The Myth-Busting History of Edna Griffin

By Katy Swalwell and Jennifer Gallagher

Edna Griffin. Source:  University of Iowa Libraries .

Edna Griffin. Source: University of Iowa Libraries.

Iowan Edna Griffin’s life’s work provides a powerful counter narrative to the traditional framing of the U.S. Civil Rights Movement. She was a woman living in the North who used court cases, boycotts, sit-ins, and protests to improve her community starting well before 1954. Through her decades of activism, she strategically employed a range of tactics from radical direct action to more moderate approaches rooted in a politics of respectability. She also made connections between racism and other social concerns like war, labor struggles, education, and criminal justice.

Brief Bio

Edna Griffin, born in Kentucky in 1909, grew up in predominantly white neighborhoods in New Hampshire and Massachusetts. She studied sociology at Fisk University where she met her husband, Stanley, and participated in several protests.

She marched against Mussolini’s invasion of Ethiopia and was arrested for joining teachers on strike. She also joined the Communist Party.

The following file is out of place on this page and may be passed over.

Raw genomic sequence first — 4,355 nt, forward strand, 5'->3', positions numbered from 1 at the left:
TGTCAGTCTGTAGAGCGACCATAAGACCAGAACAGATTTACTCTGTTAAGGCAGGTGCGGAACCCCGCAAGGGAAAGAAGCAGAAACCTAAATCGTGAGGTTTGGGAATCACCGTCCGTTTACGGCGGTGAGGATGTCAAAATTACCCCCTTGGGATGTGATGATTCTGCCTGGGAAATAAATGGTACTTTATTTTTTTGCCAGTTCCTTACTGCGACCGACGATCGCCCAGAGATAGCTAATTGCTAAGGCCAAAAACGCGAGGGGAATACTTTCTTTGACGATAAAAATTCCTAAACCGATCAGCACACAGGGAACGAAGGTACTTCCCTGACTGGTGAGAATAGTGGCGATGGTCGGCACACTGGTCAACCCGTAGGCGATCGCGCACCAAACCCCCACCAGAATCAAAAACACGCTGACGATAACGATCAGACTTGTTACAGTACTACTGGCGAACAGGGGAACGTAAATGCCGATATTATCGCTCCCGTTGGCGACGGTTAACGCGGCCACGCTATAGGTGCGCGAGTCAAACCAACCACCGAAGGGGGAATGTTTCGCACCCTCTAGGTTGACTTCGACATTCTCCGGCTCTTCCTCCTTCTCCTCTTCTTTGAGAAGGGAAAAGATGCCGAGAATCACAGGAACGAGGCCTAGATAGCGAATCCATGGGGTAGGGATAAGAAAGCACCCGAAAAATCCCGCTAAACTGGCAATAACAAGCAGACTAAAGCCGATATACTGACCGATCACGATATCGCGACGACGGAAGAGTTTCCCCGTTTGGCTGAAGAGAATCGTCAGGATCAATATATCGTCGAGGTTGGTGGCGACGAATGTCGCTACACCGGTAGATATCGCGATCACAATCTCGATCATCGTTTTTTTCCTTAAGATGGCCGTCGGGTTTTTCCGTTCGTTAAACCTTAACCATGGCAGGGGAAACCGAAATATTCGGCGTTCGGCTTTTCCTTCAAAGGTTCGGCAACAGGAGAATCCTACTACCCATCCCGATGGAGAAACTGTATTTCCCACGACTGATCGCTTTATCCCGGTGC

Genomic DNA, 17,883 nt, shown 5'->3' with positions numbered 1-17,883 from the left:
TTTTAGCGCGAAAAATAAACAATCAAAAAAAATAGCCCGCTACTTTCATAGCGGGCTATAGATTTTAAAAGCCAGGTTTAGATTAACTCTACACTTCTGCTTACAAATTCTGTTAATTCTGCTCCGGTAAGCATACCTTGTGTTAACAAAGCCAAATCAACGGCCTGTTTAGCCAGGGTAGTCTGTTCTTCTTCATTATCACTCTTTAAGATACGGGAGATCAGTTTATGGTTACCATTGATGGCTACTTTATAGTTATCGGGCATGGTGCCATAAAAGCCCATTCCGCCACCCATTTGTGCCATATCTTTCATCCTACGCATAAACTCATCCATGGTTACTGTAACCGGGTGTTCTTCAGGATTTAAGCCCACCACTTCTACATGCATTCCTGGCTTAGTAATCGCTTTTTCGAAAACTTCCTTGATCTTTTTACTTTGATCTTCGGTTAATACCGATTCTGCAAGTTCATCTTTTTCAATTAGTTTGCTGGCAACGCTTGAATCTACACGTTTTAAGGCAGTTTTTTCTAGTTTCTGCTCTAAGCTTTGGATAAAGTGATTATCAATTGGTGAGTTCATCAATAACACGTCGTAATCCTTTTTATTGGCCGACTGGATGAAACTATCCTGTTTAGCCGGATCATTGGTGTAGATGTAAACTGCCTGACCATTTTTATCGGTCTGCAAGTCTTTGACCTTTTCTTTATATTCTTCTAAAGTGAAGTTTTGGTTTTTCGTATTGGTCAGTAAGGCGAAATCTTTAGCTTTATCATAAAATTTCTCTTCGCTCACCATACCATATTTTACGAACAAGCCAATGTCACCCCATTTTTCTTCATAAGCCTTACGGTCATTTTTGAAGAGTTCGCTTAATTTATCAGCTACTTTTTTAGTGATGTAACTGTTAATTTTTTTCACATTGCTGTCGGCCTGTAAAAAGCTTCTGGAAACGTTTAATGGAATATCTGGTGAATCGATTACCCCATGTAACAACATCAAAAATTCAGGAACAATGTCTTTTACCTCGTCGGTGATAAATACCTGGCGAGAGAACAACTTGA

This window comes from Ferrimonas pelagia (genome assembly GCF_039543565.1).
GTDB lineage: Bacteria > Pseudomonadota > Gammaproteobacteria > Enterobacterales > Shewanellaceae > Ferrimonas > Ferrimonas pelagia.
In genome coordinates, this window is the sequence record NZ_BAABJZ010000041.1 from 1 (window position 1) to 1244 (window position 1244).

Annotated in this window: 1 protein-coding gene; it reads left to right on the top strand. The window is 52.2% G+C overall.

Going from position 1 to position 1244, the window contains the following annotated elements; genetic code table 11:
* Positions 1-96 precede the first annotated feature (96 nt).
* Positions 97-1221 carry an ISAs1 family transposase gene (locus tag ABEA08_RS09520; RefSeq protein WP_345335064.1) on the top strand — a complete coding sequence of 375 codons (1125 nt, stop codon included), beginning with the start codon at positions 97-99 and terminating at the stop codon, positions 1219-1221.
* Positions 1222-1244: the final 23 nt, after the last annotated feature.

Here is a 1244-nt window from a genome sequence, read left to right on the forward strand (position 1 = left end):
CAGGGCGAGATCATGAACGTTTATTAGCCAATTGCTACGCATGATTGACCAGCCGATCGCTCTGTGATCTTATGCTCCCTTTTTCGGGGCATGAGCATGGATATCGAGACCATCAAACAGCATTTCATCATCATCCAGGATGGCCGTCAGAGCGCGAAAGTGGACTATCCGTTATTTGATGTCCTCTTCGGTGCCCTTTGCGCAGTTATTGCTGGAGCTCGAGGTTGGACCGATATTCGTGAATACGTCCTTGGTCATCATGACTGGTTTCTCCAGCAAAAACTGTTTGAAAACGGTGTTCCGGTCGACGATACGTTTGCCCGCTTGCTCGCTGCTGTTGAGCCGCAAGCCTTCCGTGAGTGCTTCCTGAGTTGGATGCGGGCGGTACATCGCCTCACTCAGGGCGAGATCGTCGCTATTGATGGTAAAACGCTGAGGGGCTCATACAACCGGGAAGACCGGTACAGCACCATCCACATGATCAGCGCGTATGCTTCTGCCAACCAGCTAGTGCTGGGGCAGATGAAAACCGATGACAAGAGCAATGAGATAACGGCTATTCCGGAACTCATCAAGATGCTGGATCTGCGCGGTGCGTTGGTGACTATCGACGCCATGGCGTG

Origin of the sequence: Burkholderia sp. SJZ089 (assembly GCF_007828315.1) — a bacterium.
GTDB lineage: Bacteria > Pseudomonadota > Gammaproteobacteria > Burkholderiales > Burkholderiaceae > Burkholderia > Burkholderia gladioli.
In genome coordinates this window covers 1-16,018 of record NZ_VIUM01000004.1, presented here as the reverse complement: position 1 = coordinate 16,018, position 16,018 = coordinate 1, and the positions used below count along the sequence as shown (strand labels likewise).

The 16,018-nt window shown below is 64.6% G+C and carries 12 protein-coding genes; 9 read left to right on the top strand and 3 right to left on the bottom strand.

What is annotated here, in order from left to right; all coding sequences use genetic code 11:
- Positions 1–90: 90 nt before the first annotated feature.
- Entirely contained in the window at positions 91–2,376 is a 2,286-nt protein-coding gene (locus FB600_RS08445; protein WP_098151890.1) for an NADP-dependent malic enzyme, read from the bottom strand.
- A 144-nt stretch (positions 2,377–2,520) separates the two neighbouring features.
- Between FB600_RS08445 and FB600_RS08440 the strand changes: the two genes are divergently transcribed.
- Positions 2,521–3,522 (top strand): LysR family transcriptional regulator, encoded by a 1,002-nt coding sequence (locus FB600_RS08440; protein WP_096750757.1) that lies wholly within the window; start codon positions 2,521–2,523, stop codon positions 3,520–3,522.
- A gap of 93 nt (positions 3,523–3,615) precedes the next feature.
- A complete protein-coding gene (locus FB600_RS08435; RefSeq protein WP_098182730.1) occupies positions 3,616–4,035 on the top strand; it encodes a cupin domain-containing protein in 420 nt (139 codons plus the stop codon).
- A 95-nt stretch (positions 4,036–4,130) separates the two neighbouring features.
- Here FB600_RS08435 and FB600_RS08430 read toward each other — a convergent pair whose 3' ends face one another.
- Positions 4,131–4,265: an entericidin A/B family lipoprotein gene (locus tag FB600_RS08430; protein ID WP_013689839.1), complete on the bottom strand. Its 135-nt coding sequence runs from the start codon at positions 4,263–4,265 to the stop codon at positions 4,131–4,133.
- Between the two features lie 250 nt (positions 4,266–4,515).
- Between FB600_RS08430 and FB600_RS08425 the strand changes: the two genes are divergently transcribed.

After living in several other cities, she and her husband moved to Des Moines, Iowa, in 1947 for Stanley to attend medical school. Within the first year of living in Des Moines, Edna had her first of three children and was elected to leadership positions in the Iowa Progressive Party and the Des Moines branch of the Communist Party.

On July 7, 1948, Edna, along with her one year-old daughter and two other African Americans, were denied service at Katz Drug Store when Griffin ordered an ice cream soda. This wasn’t the first time Katz had denied service to African Americans and, after this particular incident, Griffin became involved in a decades-long struggle to desegregate the counter service by organizing boycotts and protests in downtown Des Moines. Griffin and others then became key players in two successful suits brought against Katz, one a criminal trial that fined Katz $50 (on Oct 7, 1948) and the other a civil suit in which an all-white jury found in favor of Griffin and awarded her $1 in damages (on Oct 15, 1949).

Edna spent much of the rest of her life as a labor union, anti-war, and racial justice activist.

The FBI kept a file on Edna Griffin for 17 years as part of COINTELPRO (COunter INTELligence PROgram), a covert and often illegal surveillance program intended to infiltrate, discredit, and disrupt Left-leaning domestic political organizations. Edna passed away in 2000.


This lesson is designed to help students challenge the myths of the traditional narrative through the life story of Iowan Edna Griffin.